Gerald M. Dworkin
is a professional Aquatics Safety & Water Rescue Consultant
for Lifesaving Resources Inc. He has an extensive background in Aquatics Safety, Lifeguard Training and Operations, Water Rescue & Swiftwater Rescue, Ice Rescue & Cold Water Survival, Emergency Medical Services, and Public Safety and Rescue. Along with several textbooks, he has written and published over 40 articles, and has consulted in numerous drowning and aquatic injury litigation cases as both a Plaintiff and Defense Expert Witness.
Expert Witness Services
As an expert witness, Mr. Dworkin evaluates the Standard of Care as it pertains to Incident Prevention, Victim Recognition, and Emergency Management and provides accident reconstruction, depositions, written reports, and courtroom testimony.
His Areas of Expertise Include
- Lifesaving, Lifeguarding and Aquatics Safety
- Water Rescue, Swiftwater Rescue, and Ice Rescue
- CPR (Cardiopulmonary Resuscitation)
- Basic Life Support
- Drowning and Aquatic Injury Prevention and Emergency Management
- Lifeguard Training and Operations
TWO BOYS, age 11, are ice skating at a local pond. Suddenly, the ice cracks and one boy falls through into 34 degree Fahrenheit water. His friend runs to his aid, and potential tragedy grows as the second boy is pulled into the ice cold water by the panic stricken child already in the water. Unless help is immediately available, both boys will perish within a few minutes, either from drowning or hypothermia (decreased body temperature).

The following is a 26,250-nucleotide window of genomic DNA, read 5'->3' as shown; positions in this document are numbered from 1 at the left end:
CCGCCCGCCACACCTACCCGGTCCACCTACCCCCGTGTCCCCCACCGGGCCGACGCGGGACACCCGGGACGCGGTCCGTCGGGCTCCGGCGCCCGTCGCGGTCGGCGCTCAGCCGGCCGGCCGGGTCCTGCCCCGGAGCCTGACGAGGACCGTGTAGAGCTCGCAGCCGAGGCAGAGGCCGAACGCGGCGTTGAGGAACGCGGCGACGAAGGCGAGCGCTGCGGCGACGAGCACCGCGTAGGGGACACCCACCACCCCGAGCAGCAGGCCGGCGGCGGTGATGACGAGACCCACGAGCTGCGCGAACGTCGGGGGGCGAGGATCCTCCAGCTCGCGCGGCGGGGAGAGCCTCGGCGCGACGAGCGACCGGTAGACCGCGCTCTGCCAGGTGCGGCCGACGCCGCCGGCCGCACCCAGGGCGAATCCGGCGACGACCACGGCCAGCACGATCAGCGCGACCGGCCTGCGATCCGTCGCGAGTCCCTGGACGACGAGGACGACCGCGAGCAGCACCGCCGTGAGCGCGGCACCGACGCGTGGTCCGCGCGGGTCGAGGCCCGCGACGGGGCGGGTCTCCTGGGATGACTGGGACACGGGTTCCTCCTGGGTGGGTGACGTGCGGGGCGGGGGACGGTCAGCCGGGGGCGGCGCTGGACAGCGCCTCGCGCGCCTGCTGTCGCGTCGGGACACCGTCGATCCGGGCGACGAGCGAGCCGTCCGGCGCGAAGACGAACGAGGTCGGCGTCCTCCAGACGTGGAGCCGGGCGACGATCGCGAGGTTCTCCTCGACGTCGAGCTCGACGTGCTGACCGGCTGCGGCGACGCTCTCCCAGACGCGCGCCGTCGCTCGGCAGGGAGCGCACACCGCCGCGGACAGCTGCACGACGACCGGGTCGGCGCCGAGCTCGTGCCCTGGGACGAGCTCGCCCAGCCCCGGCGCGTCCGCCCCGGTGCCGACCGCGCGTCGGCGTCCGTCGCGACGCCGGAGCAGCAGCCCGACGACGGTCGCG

Based on a 1961 study at Williamston, MI, conducted by the Michigan State Police, the Indiana University Health and Safety Department, the Michigan Highway Department, and the American Red Cross, it was estimated that approximately 400 persons lose their lives as a result of being trapped in automobiles that have plunged into the water.
Although showing a slight downward trend, U.S. pool-related drownings have see-sawed for the past several years - despite reinforcement of safety messages in the media.
Properly recognizing and managing suspected spinal injuries caused by head-first entries into the water require high levels of training. Lifeguards and other water rescue personnel must be able to evaluate the signs and symptoms associated with spinal trauma and the manner in which an injury occurs. The rescuer should assume that a spinal injury exists if the forces causing the trauma were sufficient to damage the spine.
In the event a firefighter is suddenly and unexpectedly immersed in deep water while wearing full turnout gear, the firefighter's survival is dependent upon the actions taken during the first critical seconds of the immersion. The incidence of this type of emergency increases when firefighters are fighting apartment fires around a swimming pool, during suppression activities on and around piers and docks, as well as during a fall-through incident in which the firefighter falls through a floor into a basement filled with water.
The purpose of this article is to describe the proper use and application of the Stearns Cold Water/ Ice Rescue Suit by Fire, Rescue, and other Public Safety Personnel during cold water and ice rescue incidents. This article has been specifically written to address the prevention of Torso Reflex or Inhalation Response during the rescuer's entry into cold water.
Nearly half of all flood related deaths occur in vehicles. Most of these deaths take place when people drive into flooded highway dips or low drainage areas.
In 1996, a tragic accident occurred on a soccer field at Northeast Park in the Park Ridge Recreation and Park District in Illinois. After a short rain delay in the game, the skies started clearing and a referee decided to resume play.